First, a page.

Transparency Is Key to Improve Access to Primary Care

24/10/2013 10:35 BST | Updated 23/12/2013 10:12 GMT

Since I launched my businesses, Network Locum, last year I have come across a number of people who think that female entrepreneurs are either bored women who one day decided to run their own cupcake shop or mums creating craftwork in their spare rooms in between school runs. This is certainly the case for some, and good for them, but the finalists of The Women of the Future Awards in association with Shell are proof that women can and do run fast growing-businesses which can completely disrupt their industries. I'm really proud to belong to that group.

It's great that female contribution to the UK entrepreneurial scene is being officially acknowledged by this award. All too often, great entrepreneurs are linked with successful men only and this really is just half of the picture. I'm very proud to have been shortlisted for this award, but it isn't just about representing women role models in business for me. It's also kind of a personal confirmation that I haven't done a completely crazy thing by abandoning a secure place on a payroll at McKinsey & Co and that other people believe in my idea.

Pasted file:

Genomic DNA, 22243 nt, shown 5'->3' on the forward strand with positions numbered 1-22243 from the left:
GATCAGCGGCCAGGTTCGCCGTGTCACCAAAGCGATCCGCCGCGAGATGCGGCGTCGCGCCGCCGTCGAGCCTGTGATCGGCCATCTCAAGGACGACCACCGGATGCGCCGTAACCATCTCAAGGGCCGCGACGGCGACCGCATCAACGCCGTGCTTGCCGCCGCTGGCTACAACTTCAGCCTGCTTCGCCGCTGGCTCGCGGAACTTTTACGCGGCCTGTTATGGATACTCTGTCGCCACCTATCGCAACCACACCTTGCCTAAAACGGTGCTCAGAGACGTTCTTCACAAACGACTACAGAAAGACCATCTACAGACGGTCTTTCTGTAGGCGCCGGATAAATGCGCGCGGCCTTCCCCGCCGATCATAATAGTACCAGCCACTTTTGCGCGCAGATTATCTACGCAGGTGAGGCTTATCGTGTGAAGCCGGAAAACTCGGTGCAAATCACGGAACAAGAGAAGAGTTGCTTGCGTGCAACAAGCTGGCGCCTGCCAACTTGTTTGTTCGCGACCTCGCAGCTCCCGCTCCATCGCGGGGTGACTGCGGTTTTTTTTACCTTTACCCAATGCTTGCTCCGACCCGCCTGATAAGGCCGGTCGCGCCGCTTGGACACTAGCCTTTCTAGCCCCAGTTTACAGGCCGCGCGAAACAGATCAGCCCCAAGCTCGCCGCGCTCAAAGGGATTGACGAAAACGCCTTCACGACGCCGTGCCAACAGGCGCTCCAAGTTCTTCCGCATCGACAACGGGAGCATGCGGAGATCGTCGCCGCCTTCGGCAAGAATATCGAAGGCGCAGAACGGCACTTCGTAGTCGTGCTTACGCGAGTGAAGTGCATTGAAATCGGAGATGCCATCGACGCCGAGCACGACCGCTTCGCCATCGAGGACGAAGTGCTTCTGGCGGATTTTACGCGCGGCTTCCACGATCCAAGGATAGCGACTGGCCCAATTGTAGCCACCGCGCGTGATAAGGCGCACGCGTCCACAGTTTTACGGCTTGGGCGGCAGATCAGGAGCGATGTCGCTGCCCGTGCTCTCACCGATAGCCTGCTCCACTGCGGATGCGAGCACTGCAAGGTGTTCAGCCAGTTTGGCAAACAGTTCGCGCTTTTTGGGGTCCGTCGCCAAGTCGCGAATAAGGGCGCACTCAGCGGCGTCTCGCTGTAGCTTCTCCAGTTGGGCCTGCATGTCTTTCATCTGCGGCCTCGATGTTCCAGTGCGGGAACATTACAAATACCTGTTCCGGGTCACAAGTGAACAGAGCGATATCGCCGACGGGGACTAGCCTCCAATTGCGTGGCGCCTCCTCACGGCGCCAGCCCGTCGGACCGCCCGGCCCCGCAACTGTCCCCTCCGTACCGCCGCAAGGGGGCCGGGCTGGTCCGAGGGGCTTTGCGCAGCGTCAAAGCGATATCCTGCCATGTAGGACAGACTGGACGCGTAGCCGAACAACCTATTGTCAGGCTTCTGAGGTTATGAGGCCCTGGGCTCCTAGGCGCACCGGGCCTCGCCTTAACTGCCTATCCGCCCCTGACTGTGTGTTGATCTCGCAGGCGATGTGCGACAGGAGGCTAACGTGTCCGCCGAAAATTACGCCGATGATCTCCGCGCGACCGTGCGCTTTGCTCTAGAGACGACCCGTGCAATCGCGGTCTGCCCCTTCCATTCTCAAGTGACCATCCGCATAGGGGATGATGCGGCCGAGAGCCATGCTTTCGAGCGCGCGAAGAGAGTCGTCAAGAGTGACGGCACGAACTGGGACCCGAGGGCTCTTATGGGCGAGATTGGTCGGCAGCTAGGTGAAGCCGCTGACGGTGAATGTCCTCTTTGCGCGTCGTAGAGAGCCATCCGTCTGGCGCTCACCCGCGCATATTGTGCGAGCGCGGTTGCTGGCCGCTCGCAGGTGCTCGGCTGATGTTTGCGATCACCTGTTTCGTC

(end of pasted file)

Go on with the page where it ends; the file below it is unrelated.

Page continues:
During my time as a management consultant I worked on a number of projects across the NHS and that's when I fell in love with working in healthcare. There are so many challenges, nothing is quite straightforward which makes the work really interesting. Of all these challenges, there is one main goal that I want my business to achieve - better access to primary care. People need to be able to get an appointment with a GP when they need one, without having to wait for days or travel across the country because they can only see a doctor near their home. This can be achieved by better use of temporary staff, but only if this staffing model is affordable for surgeries, which currently it's not.

My business, which connects GP practices and locum doctors, is online, which makes it instantly a cheaper and faster service. Taking it a bit further, and I like to think that this was quite a bold step, we offer complete transparency too. Practice managers rate the locum doctors we have on our books in a 'trip advisor' style which encourages competition and consequently higher standard of services. It also means that GP practices can select the locum that is right for them.

Technology and transparency are key and I know it works. We've already grown tenfold since Network Locum was launched in 2012 and being shortlisted for this award means that there are other people that I look up to, who agree with my approach. It's given me a personal confidence boost and conviction in our business vision. And confidence is often what you need the most when you are trying to completely change the way a certain industry operates, especially when it is male dominated and red tape riddled like the NHS.